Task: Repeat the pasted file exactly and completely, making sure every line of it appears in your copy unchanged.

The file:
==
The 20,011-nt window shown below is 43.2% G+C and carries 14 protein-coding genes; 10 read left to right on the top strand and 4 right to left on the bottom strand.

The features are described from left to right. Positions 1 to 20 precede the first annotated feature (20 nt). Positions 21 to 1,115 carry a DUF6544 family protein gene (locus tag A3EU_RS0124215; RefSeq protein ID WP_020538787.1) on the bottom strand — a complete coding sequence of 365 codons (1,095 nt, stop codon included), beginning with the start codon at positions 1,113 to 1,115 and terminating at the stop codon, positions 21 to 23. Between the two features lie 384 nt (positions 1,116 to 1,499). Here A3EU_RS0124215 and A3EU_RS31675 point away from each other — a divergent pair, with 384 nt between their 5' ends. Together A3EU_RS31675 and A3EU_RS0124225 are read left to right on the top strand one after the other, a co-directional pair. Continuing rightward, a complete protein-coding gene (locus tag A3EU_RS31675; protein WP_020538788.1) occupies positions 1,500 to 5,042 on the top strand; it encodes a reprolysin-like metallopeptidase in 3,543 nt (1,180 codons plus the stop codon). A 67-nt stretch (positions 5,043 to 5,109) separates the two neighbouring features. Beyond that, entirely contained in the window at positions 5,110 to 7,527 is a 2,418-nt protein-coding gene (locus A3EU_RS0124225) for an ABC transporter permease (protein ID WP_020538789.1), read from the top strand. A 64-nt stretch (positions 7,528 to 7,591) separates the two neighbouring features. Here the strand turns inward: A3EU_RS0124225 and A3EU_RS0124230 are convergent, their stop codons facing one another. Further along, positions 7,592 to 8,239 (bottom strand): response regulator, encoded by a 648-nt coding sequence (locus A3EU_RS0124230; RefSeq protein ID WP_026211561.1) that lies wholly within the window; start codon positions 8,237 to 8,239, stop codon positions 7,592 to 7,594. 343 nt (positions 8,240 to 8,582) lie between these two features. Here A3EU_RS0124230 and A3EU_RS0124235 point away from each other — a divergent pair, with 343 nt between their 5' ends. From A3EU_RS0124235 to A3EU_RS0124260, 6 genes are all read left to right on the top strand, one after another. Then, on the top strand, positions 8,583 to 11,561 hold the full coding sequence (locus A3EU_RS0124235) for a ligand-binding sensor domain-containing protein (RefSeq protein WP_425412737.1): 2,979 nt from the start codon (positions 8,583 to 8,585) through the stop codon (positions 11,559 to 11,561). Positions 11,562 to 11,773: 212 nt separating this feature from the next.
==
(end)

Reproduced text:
The 20,011-nt window shown below is 43.2% G+C and carries 14 protein-coding genes; 10 read left to right on the top strand and 4 right to left on the bottom strand.

The features are described from left to right. Positions 1 to 20 precede the first annotated feature (20 nt). Positions 21 to 1,115 carry a DUF6544 family protein gene (locus tag A3EU_RS0124215; RefSeq protein ID WP_020538787.1) on the bottom strand — a complete coding sequence of 365 codons (1,095 nt, stop codon included), beginning with the start codon at positions 1,113 to 1,115 and terminating at the stop codon, positions 21 to 23. Between the two features lie 384 nt (positions 1,116 to 1,499). Here A3EU_RS0124215 and A3EU_RS31675 point away from each other — a divergent pair, with 384 nt between their 5' ends. Together A3EU_RS31675 and A3EU_RS0124225 are read left to right on the top strand one after the other, a co-directional pair. Continuing rightward, a complete protein-coding gene (locus tag A3EU_RS31675; protein WP_020538788.1) occupies positions 1,500 to 5,042 on the top strand; it encodes a reprolysin-like metallopeptidase in 3,543 nt (1,180 codons plus the stop codon). A 67-nt stretch (positions 5,043 to 5,109) separates the two neighbouring features. Beyond that, entirely contained in the window at positions 5,110 to 7,527 is a 2,418-nt protein-coding gene (locus A3EU_RS0124225) for an ABC transporter permease (protein ID WP_020538789.1), read from the top strand. A 64-nt stretch (positions 7,528 to 7,591) separates the two neighbouring features. Here the strand turns inward: A3EU_RS0124225 and A3EU_RS0124230 are convergent, their stop codons facing one another. Further along, positions 7,592 to 8,239 (bottom strand): response regulator, encoded by a 648-nt coding sequence (locus A3EU_RS0124230; RefSeq protein ID WP_026211561.1) that lies wholly within the window; start codon positions 8,237 to 8,239, stop codon positions 7,592 to 7,594. 343 nt (positions 8,240 to 8,582) lie between these two features. Here A3EU_RS0124230 and A3EU_RS0124235 point away from each other — a divergent pair, with 343 nt between their 5' ends. From A3EU_RS0124235 to A3EU_RS0124260, 6 genes are all read left to right on the top strand, one after another. Then, on the top strand, positions 8,583 to 11,561 hold the full coding sequence (locus A3EU_RS0124235) for a ligand-binding sensor domain-containing protein (RefSeq protein WP_425412737.1): 2,979 nt from the start codon (positions 8,583 to 8,585) through the stop codon (positions 11,559 to 11,561). Positions 11,562 to 11,773: 212 nt separating this feature from the next.